Google has dropped a $50 000 grant for each startup selected for its fifth Launchpad Accelerator, which starts next month, the programme’s manager Josh Yellin revealed yesterday.
The programme targets growth stage tech startups and 24 startups will embark on a bootcamp on 29 January 2018 (see the names here).
Talking to Ventureburn in Warsaw, Poland during a graduation ceremony for the programme’s four cohort (see the list of participants from the fourth cohort here), Yellen said the tech giant aims to reinvest the $50 000 per selected startup (totaling $1.2-million for the fifth cohort) back into the programme to cover the costs of startups attending conferences and foreign business trips.
The decision was taken after consulting with programme participants, he said.
“As the companies are getting more mature, they have closed rounds of $5-million and maybe some of them have recurring revenue of six figures or something. Anyway the 50k becomes a drop in the bucket. But becomes a limiting factor for us on how we can help them,” he said.
Google will reinvest the $50 000 back into Launchpad Accelerator to cover the costs of startups attending conferences and foreign business trips
Yellin said since it kicked off two years ago the Google Launchpad Accelerator has expanded from three to 40 countries, while the average amount of revenue and funding raised per startup has grown every cohort, while the selected companies are becoming “more mature”.
Google runs two cohorts a year. From recruiting from just three countries for the first cohort (India, Indonesia and Brazil) in 2015, the programme grew to four countries in the second cohort, then eight in the third and 17 in the fourth cohort.
The fifth cohort targeted 40 countries. The 24 companies selected for the fifth cohort, which begins in January, are from 15 countries.
“We knew we wanted to be focused in emerging startup ecosystems — this was our goal from the beginning. Not only did we think it was something that the world needed, but we thought Google was well positioned as a global company to support it in this way,” said Yellin.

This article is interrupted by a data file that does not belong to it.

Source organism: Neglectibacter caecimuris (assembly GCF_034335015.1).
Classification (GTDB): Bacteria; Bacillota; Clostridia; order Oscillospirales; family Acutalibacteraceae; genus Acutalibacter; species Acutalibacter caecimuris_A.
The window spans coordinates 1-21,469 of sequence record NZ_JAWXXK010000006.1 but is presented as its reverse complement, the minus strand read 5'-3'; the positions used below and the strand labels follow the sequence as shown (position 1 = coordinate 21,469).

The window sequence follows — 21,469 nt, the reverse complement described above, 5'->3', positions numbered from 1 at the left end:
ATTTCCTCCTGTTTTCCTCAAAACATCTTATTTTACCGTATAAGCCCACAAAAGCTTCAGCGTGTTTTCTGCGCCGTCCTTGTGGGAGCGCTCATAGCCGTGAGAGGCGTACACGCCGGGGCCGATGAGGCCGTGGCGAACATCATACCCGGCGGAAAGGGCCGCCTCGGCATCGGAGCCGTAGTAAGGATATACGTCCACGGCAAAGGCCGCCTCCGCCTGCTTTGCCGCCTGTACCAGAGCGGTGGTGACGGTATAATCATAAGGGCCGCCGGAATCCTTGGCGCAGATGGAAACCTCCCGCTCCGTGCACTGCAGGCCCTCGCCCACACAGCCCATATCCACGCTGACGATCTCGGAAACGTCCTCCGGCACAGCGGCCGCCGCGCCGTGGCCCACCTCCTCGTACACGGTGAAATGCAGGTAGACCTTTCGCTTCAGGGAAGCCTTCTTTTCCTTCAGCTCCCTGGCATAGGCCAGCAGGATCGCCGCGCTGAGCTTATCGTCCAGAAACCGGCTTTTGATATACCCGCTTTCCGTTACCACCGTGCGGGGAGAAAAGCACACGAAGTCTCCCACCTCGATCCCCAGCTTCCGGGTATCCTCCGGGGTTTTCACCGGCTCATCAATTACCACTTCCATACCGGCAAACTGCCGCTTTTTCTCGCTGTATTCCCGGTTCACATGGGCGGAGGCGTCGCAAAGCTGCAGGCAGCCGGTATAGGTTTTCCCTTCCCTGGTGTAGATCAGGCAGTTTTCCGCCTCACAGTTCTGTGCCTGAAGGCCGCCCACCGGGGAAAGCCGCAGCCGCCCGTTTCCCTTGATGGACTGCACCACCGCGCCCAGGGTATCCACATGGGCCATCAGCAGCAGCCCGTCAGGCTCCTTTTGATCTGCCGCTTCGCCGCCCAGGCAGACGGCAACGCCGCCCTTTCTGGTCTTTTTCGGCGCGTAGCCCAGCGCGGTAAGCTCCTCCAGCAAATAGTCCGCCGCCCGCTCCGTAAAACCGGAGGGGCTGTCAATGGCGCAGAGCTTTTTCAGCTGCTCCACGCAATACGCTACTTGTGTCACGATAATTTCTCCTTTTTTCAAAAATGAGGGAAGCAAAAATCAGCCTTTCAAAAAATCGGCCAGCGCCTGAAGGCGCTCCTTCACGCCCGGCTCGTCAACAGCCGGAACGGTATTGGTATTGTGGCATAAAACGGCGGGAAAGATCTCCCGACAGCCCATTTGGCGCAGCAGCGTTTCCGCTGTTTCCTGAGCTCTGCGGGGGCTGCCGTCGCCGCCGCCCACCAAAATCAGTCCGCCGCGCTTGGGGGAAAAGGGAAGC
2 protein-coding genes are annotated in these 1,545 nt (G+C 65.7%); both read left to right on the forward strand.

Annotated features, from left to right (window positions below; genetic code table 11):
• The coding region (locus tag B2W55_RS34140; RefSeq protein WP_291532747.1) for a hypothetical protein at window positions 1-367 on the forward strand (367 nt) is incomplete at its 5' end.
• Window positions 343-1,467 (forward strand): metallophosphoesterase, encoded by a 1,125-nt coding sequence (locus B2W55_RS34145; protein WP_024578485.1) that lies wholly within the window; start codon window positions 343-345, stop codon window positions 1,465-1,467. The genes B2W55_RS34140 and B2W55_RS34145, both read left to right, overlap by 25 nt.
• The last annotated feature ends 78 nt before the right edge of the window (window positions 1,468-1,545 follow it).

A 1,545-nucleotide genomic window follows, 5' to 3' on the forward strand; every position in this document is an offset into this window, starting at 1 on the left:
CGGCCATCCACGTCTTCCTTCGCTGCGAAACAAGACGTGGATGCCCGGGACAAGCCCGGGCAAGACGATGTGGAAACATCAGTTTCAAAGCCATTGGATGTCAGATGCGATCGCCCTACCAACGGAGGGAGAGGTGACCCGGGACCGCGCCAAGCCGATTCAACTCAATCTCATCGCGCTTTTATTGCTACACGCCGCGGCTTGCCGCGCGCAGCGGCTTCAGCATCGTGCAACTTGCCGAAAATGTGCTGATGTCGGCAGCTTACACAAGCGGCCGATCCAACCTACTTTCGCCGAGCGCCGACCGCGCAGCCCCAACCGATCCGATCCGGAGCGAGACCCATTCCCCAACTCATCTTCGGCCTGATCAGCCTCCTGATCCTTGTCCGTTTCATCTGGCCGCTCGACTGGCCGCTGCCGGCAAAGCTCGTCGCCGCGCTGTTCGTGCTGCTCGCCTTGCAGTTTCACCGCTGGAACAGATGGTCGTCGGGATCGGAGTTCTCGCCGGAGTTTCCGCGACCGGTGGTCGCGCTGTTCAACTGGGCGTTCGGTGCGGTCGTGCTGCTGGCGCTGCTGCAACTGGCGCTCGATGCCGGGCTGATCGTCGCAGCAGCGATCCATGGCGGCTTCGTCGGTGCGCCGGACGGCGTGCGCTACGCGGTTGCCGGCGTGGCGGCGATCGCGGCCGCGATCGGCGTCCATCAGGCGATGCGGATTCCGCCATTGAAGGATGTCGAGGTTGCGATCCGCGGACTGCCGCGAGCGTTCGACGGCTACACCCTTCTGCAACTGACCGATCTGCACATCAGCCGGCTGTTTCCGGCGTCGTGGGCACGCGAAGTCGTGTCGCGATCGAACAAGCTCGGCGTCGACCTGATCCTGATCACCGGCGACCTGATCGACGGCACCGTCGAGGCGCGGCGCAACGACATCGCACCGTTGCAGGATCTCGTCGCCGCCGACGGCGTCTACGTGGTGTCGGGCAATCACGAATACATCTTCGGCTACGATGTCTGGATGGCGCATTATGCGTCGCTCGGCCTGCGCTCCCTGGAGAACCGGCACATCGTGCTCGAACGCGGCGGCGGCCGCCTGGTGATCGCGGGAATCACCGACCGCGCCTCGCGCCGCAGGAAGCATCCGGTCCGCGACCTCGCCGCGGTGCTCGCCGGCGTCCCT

He said Indonesia, India and Brazil were chosen as the first three countries the programme would recruit from, as Google had a particular focus in these countries and had teams on the ground in those countries.
For Google the programme is an opportunity to get feedback on its products — as Google representatives are involved in engaging with the startups on the programme.
“By bringing this programme into the company you sort of allow every product team to go on a round-the-world emerging market business trip in their backyard and learn,” said Yellen.
He pointed out that in the two years of the programme Google has been able to improve its products such as Google Adwords and its developer products such as Firebase by engaging with the startups.
‘Improved our confidence’
Commenting on the programme, Delivery Science co-founder Toyin Oshinowo said the initiative helped the three-year old startup — which provides mobile forms to help large organisations in Nigeria get field data — to increase the startup’s number of prospective clients.
Delivery Science was one of five African startups that graduated last night from the programme. The other companies were: Twiga (Kenya), JUMO (South Africa) and Flutterwave and Paystack (both from Nigeria).
The startup has six fulltime staff and five contract employees. Google, Oshinowo said, has also helped them to begin sourcing finance, as up to now the business has only been able to raise small amounts of funding from a few angel investors.
“I think one of the things that Launchpad did is make us realise we have a strong product. It gave us the confidence to say ‘okay we have this product and we know what it’s worth’ so in negotiations we’re (at) a better standpoint and it also gave us the confidence to go out and look for new clients,” said Oshinowo, who founded the startup in 2014 with Chuka Ofili and Lanre Oyedotun.
As the programme grows, more Africans startups will be hoping to use the initiative as a launchpad into the wider continent and other regions. If by investing the grant money back into the programme Google is able to cover more business trips — more tech entrepreneurs like Oshinowo will be scrambling to apply.